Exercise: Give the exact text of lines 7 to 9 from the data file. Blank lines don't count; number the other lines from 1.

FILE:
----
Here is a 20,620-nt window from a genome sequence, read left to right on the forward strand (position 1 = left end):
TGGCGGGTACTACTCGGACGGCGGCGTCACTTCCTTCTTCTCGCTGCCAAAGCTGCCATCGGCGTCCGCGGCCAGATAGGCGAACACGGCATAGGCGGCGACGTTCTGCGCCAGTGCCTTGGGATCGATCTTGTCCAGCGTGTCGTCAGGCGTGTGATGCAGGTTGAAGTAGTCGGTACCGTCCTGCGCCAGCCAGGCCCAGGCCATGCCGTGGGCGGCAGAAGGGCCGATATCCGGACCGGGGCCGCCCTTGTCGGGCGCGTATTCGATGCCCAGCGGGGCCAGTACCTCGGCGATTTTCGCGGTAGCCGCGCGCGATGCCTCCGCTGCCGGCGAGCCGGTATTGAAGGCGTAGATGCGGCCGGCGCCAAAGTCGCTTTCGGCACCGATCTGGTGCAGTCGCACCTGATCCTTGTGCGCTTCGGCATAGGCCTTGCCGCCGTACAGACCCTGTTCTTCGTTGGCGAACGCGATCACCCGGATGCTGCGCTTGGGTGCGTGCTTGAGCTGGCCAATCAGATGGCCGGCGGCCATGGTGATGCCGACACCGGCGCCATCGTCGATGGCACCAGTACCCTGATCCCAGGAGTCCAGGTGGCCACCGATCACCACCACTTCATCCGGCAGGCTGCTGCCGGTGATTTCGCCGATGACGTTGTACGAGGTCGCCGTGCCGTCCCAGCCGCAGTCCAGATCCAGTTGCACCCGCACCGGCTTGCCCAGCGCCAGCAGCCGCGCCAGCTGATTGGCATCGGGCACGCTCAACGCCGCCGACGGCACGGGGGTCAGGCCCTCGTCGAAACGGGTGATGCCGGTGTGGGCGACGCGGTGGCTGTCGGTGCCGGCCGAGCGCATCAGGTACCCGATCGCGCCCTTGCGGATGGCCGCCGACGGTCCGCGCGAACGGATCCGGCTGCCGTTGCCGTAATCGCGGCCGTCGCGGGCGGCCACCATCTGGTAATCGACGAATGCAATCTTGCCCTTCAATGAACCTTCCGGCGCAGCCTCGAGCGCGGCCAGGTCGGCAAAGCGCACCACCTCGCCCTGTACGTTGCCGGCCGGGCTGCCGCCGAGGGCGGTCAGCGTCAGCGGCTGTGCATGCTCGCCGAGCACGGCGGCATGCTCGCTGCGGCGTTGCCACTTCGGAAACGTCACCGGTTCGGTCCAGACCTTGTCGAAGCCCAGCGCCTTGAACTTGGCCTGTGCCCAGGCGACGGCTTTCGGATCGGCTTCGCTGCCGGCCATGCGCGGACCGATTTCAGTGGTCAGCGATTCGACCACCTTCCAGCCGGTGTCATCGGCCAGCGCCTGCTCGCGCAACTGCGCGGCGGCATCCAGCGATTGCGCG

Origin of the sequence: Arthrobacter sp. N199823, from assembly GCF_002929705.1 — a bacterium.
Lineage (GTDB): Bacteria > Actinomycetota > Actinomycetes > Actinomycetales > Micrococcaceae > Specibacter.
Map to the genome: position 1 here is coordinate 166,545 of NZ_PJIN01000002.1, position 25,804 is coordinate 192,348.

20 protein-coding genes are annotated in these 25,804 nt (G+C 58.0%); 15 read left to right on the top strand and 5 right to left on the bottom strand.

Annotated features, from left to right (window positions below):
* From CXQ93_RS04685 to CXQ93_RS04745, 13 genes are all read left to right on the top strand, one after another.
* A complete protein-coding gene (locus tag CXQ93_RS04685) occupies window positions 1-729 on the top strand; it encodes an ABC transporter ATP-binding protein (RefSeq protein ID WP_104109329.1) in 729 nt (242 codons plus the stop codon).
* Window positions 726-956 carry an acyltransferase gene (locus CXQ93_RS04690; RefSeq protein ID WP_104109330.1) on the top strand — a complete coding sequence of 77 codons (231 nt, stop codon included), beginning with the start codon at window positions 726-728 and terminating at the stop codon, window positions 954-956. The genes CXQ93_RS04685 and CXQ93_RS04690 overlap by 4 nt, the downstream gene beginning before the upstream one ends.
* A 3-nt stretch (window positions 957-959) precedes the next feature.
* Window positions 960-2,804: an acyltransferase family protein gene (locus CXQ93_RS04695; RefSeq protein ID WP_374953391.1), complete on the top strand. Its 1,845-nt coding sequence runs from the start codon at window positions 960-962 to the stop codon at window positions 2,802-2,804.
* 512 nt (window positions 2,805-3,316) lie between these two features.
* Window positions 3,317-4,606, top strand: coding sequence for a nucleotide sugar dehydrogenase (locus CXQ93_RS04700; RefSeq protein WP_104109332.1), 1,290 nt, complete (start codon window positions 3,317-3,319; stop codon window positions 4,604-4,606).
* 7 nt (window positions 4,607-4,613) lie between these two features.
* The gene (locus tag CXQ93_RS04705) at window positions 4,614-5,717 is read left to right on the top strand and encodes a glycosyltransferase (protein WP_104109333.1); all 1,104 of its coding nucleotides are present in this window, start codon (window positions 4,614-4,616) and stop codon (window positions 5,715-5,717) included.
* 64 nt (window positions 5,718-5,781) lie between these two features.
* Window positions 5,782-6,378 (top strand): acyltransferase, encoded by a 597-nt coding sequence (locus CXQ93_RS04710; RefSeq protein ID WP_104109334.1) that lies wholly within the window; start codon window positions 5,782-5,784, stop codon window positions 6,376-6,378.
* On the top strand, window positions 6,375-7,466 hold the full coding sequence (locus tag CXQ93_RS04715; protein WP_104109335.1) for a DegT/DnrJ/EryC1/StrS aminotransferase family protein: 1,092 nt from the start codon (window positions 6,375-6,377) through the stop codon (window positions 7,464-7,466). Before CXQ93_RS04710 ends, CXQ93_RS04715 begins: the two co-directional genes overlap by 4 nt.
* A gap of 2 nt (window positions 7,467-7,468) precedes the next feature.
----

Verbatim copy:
Annotated features, from left to right (window positions below):
* From CXQ93_RS04685 to CXQ93_RS04745, 13 genes are all read left to right on the top strand, one after another.
* A complete protein-coding gene (locus tag CXQ93_RS04685) occupies window positions 1-729 on the top strand; it encodes an ABC transporter ATP-binding protein (RefSeq protein ID WP_104109329.1) in 729 nt (242 codons plus the stop codon).